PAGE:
Triple Your Pleasure: Three Pancreatic Hormones May Be Necessary to Fully Close the Loop
by gary scheiner, MS, CDE
Cerberus. The Chimera. The 2010 Philadelphia Phillies starting rotation. All considered three-headed monsters of epic proportion. Another three-headed beast is in the works, and it will be very good news for all of us who treat and live with diabetes.
Today’s closed-loop systems pump rapid-acting insulin into the subcutaneous fat where it takes time to work: typically 15 minutes to start, an hour to peak, and three to four hours to finish. Compare that to a healthy pancreas, which secretes insulin directly into the bloodstream where it starts working in seconds and finishes in just a few minutes. So even with sophisticated mathematical algorithms to interpret the sensor data and predict what’s going to happen next, the closed-loop systems currently being used in clinical trials fail to prevent post-meal blood sugar “spikes” and can’t shut down insulin secretion soon enough to prevent lows during and after physical activity.
One company’s solution is to have the user anticipate when a meal will be consumed and program the closed-loop pump to deliver a preparatory bolus the same way we’ve always done. Other companies are looking at ways to make the insulin start and finish working much faster. But all are missing an important point: glucose regulation involves the interplay of multiple hormones, not just insulin.
Following our column theme (and my favorite book title) Think Like A Pancreas, let’s consider what a pancreas really does, at least when it comes to glucose regulation. Besides producing insulin, the islet cells of the pancreas also secrete glucagon in response to falling blood glucose levels, and amylin when food enters the stomach.
Glucagon is important in preventing hypoglycemia. Once the pancreas secretes glucagon, it rushes directly to the liver where it causes the immediate release of glucose into the bloodstream. Along with other “counterregulatory” hormones such as epinephrine and cortisol, glucagon keeps blood sugar from dropping too low even under the most extreme conditions.
Amylin’s actions are focused around post-meal blood sugar control. When amylin is secreted, it affects the nerves that control gastric emptying, slowing down the rate at which food digests. Amylin also blocks hunger by stimulating the “satiety” center of the brain and keeps glucagon from being secreted right after eating. Through these three mechanisms, amylin works in tandem with insulin to keep blood sugar from rising much (if at all) after eating.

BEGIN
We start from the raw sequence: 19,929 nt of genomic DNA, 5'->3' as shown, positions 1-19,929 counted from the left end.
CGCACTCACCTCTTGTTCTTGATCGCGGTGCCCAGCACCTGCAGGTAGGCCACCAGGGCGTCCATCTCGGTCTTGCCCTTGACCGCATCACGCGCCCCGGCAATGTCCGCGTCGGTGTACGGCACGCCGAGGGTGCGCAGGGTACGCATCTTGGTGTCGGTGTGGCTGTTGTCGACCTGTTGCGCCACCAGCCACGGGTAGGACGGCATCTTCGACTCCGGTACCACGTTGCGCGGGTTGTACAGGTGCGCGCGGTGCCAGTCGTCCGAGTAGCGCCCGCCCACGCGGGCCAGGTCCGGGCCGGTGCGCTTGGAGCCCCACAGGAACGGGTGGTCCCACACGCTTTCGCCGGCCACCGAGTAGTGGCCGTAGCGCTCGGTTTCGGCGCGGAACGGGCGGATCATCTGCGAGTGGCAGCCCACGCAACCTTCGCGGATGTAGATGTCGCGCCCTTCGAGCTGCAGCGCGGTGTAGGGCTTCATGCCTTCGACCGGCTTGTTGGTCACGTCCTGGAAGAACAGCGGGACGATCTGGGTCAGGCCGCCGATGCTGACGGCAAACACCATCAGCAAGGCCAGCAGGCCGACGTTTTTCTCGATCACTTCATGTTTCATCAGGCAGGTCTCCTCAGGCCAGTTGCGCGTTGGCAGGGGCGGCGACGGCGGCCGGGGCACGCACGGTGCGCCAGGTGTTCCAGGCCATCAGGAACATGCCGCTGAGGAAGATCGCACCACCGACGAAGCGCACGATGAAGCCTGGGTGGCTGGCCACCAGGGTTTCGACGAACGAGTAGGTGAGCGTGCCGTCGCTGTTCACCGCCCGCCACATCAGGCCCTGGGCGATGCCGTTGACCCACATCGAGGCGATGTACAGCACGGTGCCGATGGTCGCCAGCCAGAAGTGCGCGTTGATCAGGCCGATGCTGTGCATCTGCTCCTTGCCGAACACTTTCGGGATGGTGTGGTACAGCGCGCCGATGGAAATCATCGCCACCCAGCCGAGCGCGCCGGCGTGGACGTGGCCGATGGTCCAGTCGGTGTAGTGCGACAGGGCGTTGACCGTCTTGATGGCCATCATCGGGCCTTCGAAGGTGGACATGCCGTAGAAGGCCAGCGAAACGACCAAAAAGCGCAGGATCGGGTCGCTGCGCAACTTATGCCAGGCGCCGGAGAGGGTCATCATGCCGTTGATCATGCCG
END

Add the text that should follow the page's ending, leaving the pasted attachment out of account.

Now imagine this: what if a closed-loop system could incorporate a pump that secretes not one, not two, but THREE hormones. This pump would secrete insulin in a steady basal manner; insulin and amylin in larger amounts (boluses) when blood sugar starts to rise; and glucagon when blood sugar starts to drop or reaches a critical low level. Sounds farfetched? Maybe not.
Several insulin pump companies are in the early stages of developing multi-chamber pumps. Some of the current insulin manufacturers and a few start-up companies are formulating ways to make insulin work much faster. A new company has developed a glucagon formulation that is stable in liquid form at room temperature. And the commercially available amylin hormone (Symlin), although not government-approved for use in this manner, has been delivered successfully by many individuals through an insulin pump.
So where does that put us today? Well, nowhere exactly. This type of triple-chamber system is still years off. But this hypothetical system does provide a model for examining how we manage glucose levels today. Symlin is readily available for those who experience blood sugar spikes after meals (or incessant hunger). Although complex to master, Symlin can be successfully incorporated into most diabetes management plans. But using Symlin will require some patience and willingness to carefully titrate doses, as well as tolerance for a few side effects in the early going. (For practical tips on Symlin use, please see Thinking Like a Pancreas in diaTribe #20)
Glucagon is also readily available, but nobody expects us to use it as a tool for managing day-to-day drops in blood sugar. However, glucagon can be used in a traditional manner to treat severe lows, as well as mild/conscious lows when administered in small doses using standard insulin syringes. But before getting to that point, we can certainly examine how we treat our lows. Are you using the most rapidly-digesting carbohydrate possible (dextrose)? Are you making good use of the predictive value of continuous glucose monitoring so as to prevent lows before they happen?
When it comes to your insulin, are you giving it time to work before your food kicks in? Pre-bolusing (giving insulin a little while before eating) is a very effective technique for reducing post-meal spikes. And when extreme highs occur, consider using i.m. (intramuscular) injections of insulin to bring the blood sugar down as quickly as possible.
Hey, you may not have a perfectly functioning pancreas, but at least you can think like one!